FRANKFURT, GERMANY—According to a report in Seeker, recent excavations in northern Iraq led by Dirk Wicke of Goethe University uncovered traces of a loom dating to the fifth or sixth century A.D., and pieces of clay imprinted with images of griffins and horses that may have been seals placed on rolls of fabric. The loom, placed in the corner of a room, would have supported vertical hanging threads pulled straight by clay loom weights. A bench of six mudbricks had been situated in front of the loom, presumably so the weaver could insert the horizontal threads. Below the loom, the excavators found a cylinder seal dated to the Assyrian period, between the ninth and seventh centuries B.C. Two winged genies with a cone and a bucket of liquid thought to have been used during a purifying ritual appear on the seal. “It is difficult to pinpoint an exact meaning to it, but this image was very often depicted in the royal palaces and appears to act as a beneficiary motif used to magically protect the king and inhabitants of the palace or palaces,” Wicke said. The team also uncovered a stone wall dating to the Assyrian period that may have been part of a watchtower. To read about an excavation in Iraqi Kurdistan, go to “Erbil Revealed.”

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Silver and Gold Coins Unearthed at France’s Cluny Abbey

November 16, 2017

LYON, FRANCE—The Local reports that a medieval treasure trove has been found near the Cluny Abbey in eastern France. The excavation team, made up of researchers from the University of Lyon II and France’s National Center for Scientific Research, discovered the cache of twelfth-century coins while looking for the corner of the abbey’s infirmary. Most of the 2,200 silver coins were issued by Cluny Abbey. The 21 gold coins, which had been stored in a canvas bag, originated in the Middle East. Additional gold items include a gold signet ring engraved with the word “Avete,” a Latin greeting, and a folded piece of gold leaf. Team member Vincent Borrel said that in their time, the items discovered would have been able to purchase a six-day supply of bread and wine for the abbey. For more, go to “France’s Roman Heritage.”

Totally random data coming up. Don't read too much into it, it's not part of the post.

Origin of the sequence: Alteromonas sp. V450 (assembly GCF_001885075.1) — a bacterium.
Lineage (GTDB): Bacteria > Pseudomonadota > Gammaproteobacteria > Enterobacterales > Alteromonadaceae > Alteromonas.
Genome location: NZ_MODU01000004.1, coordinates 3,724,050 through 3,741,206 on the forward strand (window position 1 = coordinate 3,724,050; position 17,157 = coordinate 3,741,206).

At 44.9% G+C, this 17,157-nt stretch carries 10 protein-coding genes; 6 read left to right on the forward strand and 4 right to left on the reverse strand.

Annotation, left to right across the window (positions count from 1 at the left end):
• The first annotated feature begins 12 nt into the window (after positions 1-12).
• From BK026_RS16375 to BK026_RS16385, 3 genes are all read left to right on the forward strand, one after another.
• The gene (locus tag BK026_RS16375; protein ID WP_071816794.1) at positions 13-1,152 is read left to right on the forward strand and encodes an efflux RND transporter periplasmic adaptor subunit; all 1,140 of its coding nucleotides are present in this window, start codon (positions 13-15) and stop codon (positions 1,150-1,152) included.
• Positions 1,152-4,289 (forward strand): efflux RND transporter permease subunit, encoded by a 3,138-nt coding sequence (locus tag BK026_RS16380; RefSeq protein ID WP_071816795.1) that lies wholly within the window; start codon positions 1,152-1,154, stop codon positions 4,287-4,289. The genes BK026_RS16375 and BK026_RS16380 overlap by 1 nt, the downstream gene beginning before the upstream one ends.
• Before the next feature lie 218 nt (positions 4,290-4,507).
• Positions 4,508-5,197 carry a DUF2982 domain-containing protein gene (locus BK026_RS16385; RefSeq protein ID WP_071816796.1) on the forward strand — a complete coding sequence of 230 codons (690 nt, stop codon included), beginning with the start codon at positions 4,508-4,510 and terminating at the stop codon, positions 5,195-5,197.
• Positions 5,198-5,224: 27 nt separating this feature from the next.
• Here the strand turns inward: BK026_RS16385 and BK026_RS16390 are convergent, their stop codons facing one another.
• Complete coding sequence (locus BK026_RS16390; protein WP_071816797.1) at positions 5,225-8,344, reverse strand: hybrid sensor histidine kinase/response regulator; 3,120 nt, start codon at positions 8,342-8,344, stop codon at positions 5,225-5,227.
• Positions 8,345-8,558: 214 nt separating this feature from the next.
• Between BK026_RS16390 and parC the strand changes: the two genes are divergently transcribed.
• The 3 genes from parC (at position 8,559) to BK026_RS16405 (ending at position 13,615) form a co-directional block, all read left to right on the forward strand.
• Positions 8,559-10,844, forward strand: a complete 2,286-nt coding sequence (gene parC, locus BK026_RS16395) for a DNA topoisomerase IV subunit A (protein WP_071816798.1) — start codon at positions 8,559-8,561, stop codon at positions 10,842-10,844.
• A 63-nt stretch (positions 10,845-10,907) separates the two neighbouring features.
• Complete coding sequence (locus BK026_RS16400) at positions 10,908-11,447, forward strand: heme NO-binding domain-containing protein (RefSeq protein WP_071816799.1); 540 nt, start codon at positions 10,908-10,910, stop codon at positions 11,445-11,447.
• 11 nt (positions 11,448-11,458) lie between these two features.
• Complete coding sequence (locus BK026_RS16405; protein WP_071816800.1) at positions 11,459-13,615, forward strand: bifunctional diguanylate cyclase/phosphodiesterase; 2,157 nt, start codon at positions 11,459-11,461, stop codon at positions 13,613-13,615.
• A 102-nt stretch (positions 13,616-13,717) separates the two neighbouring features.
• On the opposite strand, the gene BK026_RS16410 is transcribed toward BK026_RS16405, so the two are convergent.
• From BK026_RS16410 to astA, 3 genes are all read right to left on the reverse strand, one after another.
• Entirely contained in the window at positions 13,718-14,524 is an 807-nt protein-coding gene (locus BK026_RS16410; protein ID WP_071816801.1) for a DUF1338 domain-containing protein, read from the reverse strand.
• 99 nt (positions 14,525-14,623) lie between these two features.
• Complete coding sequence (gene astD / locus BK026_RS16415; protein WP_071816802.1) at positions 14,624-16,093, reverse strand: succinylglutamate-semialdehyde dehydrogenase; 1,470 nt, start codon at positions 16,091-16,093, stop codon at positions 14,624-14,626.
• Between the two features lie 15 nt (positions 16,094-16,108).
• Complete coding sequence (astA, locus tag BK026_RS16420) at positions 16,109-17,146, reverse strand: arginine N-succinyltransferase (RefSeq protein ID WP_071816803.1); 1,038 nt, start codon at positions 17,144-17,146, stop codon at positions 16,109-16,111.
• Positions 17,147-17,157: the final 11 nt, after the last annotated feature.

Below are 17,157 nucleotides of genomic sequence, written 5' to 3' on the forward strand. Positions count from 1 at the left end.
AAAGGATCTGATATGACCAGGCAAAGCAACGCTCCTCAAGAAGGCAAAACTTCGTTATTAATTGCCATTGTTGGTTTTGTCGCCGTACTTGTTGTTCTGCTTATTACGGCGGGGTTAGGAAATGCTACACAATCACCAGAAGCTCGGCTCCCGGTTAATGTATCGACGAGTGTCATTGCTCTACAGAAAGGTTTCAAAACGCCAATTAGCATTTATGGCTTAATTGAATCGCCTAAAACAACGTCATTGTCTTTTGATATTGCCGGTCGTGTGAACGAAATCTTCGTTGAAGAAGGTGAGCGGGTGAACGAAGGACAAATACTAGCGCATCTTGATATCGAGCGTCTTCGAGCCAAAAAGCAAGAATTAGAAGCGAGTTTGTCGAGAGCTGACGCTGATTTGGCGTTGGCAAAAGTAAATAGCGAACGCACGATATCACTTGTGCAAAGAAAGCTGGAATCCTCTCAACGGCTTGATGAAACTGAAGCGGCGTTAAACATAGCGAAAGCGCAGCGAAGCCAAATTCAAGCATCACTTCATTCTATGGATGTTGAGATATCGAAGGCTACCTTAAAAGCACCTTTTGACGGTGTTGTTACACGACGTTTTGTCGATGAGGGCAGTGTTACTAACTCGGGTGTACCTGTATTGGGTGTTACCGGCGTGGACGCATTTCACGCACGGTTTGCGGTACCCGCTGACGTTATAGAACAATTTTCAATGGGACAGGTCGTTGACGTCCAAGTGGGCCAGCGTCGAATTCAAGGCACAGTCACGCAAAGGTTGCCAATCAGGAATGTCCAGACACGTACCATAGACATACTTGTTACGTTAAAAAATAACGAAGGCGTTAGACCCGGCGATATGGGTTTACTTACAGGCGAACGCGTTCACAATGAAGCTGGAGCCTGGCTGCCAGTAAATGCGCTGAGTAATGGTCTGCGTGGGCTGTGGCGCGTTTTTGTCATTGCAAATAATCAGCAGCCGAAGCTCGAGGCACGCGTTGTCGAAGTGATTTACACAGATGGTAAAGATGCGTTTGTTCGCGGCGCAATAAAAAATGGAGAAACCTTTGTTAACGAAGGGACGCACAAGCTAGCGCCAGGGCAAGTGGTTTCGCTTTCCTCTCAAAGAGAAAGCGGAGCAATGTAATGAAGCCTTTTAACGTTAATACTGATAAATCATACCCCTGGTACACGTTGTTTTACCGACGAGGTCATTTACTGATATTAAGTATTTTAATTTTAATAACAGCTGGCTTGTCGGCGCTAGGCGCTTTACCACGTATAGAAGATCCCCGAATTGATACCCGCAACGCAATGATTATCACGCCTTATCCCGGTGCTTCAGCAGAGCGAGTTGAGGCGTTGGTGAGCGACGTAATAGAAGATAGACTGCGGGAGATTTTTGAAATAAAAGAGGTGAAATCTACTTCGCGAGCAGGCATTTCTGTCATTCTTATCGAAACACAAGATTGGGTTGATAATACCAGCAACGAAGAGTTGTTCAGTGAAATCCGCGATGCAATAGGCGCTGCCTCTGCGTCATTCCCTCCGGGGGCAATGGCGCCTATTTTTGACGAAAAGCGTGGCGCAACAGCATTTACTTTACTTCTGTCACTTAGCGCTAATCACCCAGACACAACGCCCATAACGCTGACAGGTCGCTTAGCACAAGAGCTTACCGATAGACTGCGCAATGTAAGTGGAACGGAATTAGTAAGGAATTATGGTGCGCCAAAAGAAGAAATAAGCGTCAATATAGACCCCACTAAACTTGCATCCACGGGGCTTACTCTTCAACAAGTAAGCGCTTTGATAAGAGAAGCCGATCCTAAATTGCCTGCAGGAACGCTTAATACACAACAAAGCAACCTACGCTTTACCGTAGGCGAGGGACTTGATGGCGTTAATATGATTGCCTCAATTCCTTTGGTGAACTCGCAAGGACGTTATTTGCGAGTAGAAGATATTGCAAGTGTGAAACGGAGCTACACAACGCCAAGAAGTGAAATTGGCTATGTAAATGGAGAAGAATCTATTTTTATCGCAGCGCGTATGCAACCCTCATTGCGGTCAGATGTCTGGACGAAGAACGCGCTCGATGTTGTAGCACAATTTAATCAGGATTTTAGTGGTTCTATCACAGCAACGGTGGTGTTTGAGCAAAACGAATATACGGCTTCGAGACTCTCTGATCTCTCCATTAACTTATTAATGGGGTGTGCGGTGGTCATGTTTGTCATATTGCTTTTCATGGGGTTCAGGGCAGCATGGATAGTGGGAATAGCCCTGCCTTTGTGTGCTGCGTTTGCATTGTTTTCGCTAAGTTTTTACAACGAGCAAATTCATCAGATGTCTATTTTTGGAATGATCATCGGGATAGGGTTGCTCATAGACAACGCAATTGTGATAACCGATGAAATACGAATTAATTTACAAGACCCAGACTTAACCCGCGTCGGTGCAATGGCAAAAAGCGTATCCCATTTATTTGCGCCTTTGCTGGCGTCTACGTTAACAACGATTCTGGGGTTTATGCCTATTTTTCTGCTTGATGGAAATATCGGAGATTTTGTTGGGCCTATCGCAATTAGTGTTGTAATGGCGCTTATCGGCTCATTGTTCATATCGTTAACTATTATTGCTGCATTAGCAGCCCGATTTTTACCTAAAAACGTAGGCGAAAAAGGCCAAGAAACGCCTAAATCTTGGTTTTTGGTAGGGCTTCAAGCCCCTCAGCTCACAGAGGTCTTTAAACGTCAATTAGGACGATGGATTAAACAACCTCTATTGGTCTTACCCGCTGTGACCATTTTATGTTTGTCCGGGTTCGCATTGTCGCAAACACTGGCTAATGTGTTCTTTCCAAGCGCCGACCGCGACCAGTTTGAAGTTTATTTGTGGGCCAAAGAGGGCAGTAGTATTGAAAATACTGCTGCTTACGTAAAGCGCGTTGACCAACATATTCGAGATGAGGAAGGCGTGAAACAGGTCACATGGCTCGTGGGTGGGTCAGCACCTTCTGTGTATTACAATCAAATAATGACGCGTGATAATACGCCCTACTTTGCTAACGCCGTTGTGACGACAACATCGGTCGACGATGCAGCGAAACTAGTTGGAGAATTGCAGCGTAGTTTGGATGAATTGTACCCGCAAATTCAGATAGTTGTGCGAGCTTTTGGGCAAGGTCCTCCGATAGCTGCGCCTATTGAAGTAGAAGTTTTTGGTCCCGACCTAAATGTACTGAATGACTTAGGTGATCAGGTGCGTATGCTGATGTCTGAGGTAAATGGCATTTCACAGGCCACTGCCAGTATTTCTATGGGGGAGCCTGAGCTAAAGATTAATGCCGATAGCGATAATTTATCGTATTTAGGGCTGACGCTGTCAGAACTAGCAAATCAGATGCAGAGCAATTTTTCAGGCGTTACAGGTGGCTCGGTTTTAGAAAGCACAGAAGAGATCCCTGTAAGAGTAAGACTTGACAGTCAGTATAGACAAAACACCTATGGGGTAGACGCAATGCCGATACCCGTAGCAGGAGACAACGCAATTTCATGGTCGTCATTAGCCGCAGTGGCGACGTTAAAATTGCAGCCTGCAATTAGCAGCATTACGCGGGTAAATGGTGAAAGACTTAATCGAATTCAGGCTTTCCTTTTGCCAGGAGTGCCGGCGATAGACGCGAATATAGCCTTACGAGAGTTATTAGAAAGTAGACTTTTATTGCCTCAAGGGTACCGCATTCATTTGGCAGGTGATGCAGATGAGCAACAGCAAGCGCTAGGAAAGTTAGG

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Buddhist Monastery Site Uncovered in China

November 15, 2017

JINGCHUAN COUNTY, CHINA—An excavation in northwest China has uncovered a 1,000-year-old ceramic box containing cremated human remains said to have belonged to Siddhārtha Gautama, also known as the Buddha, according to a report in Live Science. An inscription on the box explains that two monks, named Yunjiang and Zhiming, of the Mañjuśrī Temple of the Longxing Monastery collected the more than 2,000 pieces of cremated remains, including teeth and bones, over a period of 20 years, and buried them in the temple on June 22, 1013, as a way to practice and promote Buddhism. More than 260 Buddhist statues, and the remains of a building that may have been part of the monastery complex, were also found. Hong Wu of the Gansu Provincial Institute of Cultural Relics and Archaeology said it was not clear whether the statues, which had been made as early as the fourth century A.D., had been buried at the same time as the cremated remains. Some of the statues, which depict the Buddha, bodhisattvas, arhats, and deities, stood more than six feet tall. Few of the statues had been inscribed, but carved steles were also recovered. For more, go to “The Buddha of the Lake.”

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Volunteers Find Bronze Age Site in England

November 15, 2017

CUMBRIA, ENGLAND—BBC News reports that archaeologists and volunteers from the Duddon Valley Local History Group were excavating two tenth-century Norse longhouses in northwest England when they discovered a Bronze Age settlement radiocarbon dated to 1300 B.C. They also identified fireplaces dating to the sixteenth or seventeenth century at the site. For more, go to “Bronze Age Ireland’s Taste in Gold.”

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2,000-Year-Old Ink Stone Identified in Japan

November 15, 2017